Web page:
Electric Bass Guitar Buying Guide
Some quick points for beginners:
- As with most instruments, it is advisable to not spend too much money on your first bass. Whether you are looking to try a new instrument, hoping to get your child interested, or experimenting with a new hobby, you won't know what bass suits your needs until you (or your child) has had at least a year of experience.
- The bass may be difficult for people with smaller hands, as it can involve stretching your hands further than you are used to. If you have small hands, be sure to pick out a bass with a a small (thin) neck. If you have large hands, a thicker neck will do fine.
- Pay attention to where the bass was made. According to experts, the best basses are made in the US, Japan and Korea, while Mexico, China, Indonesia and Malaysia tend to produce low quality basses.
- You may also want a tuning machine to help you attune your ear to the notes of the instrument. If you start off learning on a poorly tuned guitar, you're sure not to get many gigs straight away.
A big choice for a beginner bassist is between a 4-string bass and a 5-string bass . The 5-string bass has an additional lower string, the B string, adding five extra notes lower than on a 4-string. However, a 4-string bass can be tuned to plat at least two of those five lower notes, so unless you'll be playing extra-ordinarily low fairly often (heavy metal bassists, this includes you) the five string may not be necessary. A 6-string bass is also an option, which extends the bass' range in the same way, except to the higher pitched notes, or an 8-string , which provides a higher string for each of the pre-existing strings (low E, high E, low A, high A, low D, high D, Low G, high G).
Shall We Fret?
Fretless basses can be a challenge for beginners. Playing the bass requires accurate fingering to produce proper intonation, so it helps to have the frets as a guideline. Consider a fretless bass to be a more advanced instrument, one towards which you can progress after a good deal of practice. However, if you are thinking of getting a fretless, the Essex line is wonderfully cheap and fairly well-made.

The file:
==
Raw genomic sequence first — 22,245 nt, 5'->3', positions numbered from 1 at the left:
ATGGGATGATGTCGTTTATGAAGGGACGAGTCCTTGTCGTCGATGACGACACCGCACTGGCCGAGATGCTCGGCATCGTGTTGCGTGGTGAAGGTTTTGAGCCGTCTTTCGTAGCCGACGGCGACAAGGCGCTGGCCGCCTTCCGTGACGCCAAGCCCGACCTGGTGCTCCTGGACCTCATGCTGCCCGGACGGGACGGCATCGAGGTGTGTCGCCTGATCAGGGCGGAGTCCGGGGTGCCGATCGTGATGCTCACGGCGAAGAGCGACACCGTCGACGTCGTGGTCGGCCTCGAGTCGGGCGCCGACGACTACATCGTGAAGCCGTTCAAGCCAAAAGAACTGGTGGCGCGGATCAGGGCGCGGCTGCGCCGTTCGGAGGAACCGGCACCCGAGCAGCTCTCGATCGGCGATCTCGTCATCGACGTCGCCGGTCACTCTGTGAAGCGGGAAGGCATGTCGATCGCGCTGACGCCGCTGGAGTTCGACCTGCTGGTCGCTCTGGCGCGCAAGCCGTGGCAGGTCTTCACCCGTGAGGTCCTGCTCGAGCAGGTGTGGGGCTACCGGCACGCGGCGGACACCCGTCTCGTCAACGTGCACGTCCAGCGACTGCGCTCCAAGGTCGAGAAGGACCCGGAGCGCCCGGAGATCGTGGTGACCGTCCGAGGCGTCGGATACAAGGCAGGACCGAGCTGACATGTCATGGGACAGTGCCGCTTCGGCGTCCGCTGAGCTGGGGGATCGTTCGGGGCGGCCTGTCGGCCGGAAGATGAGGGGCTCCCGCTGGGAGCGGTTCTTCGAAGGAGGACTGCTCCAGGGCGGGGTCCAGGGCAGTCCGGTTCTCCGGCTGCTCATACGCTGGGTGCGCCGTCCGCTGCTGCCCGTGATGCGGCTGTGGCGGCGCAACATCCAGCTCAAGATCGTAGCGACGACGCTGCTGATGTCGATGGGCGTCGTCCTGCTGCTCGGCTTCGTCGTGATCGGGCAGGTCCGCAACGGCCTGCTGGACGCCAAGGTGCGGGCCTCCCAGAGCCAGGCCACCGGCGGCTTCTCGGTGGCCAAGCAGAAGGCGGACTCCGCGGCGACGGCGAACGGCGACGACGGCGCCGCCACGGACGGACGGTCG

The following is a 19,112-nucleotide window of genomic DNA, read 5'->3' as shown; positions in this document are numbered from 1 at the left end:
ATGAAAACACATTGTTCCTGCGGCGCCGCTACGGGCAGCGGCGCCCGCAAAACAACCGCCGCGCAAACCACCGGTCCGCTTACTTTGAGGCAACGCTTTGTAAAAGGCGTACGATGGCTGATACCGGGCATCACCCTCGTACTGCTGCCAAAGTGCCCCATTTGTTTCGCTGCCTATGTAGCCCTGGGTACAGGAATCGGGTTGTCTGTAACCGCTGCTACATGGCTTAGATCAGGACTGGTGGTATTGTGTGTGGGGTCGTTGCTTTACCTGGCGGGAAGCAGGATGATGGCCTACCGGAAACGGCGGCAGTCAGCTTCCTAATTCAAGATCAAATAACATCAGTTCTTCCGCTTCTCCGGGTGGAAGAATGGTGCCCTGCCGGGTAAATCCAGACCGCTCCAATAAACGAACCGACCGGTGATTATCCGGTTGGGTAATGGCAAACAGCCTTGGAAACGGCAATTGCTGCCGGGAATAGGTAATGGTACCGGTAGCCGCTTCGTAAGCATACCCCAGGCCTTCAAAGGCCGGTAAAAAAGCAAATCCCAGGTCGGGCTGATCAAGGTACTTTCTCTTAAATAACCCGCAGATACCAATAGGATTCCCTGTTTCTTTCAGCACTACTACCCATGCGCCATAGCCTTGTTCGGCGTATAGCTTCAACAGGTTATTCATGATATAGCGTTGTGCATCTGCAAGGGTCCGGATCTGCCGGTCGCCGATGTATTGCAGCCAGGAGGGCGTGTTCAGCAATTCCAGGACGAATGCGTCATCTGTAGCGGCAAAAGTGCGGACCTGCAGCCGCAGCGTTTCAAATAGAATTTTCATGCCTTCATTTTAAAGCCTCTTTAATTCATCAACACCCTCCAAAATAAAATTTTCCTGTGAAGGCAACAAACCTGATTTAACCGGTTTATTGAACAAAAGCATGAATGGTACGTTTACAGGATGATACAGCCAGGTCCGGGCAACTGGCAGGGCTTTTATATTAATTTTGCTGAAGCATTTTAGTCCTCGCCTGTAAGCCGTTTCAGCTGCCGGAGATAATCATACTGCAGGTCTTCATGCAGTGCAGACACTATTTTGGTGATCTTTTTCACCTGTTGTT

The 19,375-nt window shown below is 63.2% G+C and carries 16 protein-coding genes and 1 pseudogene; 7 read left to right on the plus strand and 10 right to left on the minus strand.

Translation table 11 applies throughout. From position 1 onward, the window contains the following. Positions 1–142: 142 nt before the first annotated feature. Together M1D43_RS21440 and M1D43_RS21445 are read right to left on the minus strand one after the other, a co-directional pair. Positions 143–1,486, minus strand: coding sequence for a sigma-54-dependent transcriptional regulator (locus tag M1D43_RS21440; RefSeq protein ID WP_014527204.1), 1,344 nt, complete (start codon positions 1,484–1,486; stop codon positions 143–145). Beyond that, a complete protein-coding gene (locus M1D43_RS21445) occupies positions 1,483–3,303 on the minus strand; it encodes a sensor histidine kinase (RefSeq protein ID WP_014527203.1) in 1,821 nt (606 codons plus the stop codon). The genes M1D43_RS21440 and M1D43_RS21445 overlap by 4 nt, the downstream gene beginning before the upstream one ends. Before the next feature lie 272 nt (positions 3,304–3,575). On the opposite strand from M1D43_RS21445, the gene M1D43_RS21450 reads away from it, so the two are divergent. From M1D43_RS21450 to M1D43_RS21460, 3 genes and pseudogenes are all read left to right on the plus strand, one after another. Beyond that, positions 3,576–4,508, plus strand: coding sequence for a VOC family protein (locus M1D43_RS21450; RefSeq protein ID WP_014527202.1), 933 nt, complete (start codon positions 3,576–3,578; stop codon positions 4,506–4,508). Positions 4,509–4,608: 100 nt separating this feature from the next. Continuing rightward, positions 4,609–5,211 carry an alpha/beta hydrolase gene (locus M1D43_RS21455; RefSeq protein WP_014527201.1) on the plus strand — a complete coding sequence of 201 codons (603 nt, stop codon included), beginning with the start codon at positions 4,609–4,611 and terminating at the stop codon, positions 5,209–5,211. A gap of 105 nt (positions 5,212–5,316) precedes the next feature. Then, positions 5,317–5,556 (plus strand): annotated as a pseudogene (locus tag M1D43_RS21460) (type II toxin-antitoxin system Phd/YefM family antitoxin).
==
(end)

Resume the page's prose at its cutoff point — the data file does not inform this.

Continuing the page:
Once you have picked out your bass, its time to choose a brand. Yamaha and Ibanez both make starter kits that come with an amp and a cord, which should get you started nicely. However, once you are ready to move on, a higher quality amp will serve you well. You'll need to hear yourself play, and it is important to have a decent amp with which to refine your technique. And once you start playing alongside a drummer, you will need to invest in an amp with greater wattage (300-500 watts) in order to match volumes.
The intermediate bassist can choose his/her next bass with far more experience, and thus can notice many more subtleties about the instrument.
The body of your bass can be an important indicator of its quality. High quality Solidbody basses are typically made from wood, including mahogany, alder, maple, and swamp ash, while low quality basses are made from pressed woods, softer woods, plywood, or even plastic. Hollowbody bass guitars are an option for any musician playing jazz or folk, or who desires to play with a more acoustic sound. A semi-acoustic bass is also an option: it is constructed as an acoustic guitar, and fitted with a pickup under the bridge to create amplification.
Pickups are another aspect of your bass that you'll want to study. Pickups are the rectangular boxes that are beneath the strings, which pick up the vibrations and transform them into electrical signals for amplification. Most basses have two pickups, which give them greater tonal range. Try out the different pick-ups and see which one suits your style best. If you choose a guitar with one type, then decide you like another, not to worry. You can replace one with the other while keeping your bass. Types of pickups include: